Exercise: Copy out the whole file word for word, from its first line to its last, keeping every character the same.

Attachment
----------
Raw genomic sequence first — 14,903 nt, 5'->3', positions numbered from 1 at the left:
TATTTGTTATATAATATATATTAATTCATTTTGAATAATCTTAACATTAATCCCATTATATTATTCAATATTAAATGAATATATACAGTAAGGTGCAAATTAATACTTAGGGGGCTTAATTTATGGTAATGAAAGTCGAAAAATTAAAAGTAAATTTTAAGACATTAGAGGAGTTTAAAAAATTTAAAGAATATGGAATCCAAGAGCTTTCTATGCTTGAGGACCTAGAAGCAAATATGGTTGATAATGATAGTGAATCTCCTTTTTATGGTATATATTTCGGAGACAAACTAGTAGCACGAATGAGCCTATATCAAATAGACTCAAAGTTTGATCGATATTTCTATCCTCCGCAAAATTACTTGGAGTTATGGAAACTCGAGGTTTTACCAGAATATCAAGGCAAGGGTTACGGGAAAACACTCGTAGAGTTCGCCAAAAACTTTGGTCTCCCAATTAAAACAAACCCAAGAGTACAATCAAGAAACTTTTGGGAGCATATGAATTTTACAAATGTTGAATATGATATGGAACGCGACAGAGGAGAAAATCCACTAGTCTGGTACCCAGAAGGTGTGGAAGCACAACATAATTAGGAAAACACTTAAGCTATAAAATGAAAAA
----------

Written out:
Raw genomic sequence first — 14,903 nt, 5'->3', positions numbered from 1 at the left:
TATTTGTTATATAATATATATTAATTCATTTTGAATAATCTTAACATTAATCCCATTATATTATTCAATATTAAATGAATATATACAGTAAGGTGCAAATTAATACTTAGGGGGCTTAATTTATGGTAATGAAAGTCGAAAAATTAAAAGTAAATTTTAAGACATTAGAGGAGTTTAAAAAATTTAAAGAATATGGAATCCAAGAGCTTTCTATGCTTGAGGACCTAGAAGCAAATATGGTTGATAATGATAGTGAATCTCCTTTTTATGGTATATATTTCGGAGACAAACTAGTAGCACGAATGAGCCTATATCAAATAGACTCAAAGTTTGATCGATATTTCTATCCTCCGCAAAATTACTTGGAGTTATGGAAACTCGAGGTTTTACCAGAATATCAAGGCAAGGGTTACGGGAAAACACTCGTAGAGTTCGCCAAAAACTTTGGTCTCCCAATTAAAACAAACCCAAGAGTACAATCAAGAAACTTTTGGGAGCATATGAATTTTACAAATGTTGAATATGATATGGAACGCGACAGAGGAGAAAATCCACTAGTCTGGTACCCAGAAGGTGTGGAAGCACAACATAATTAGGAAAACACTTAAGCTATAAAATGAAAAA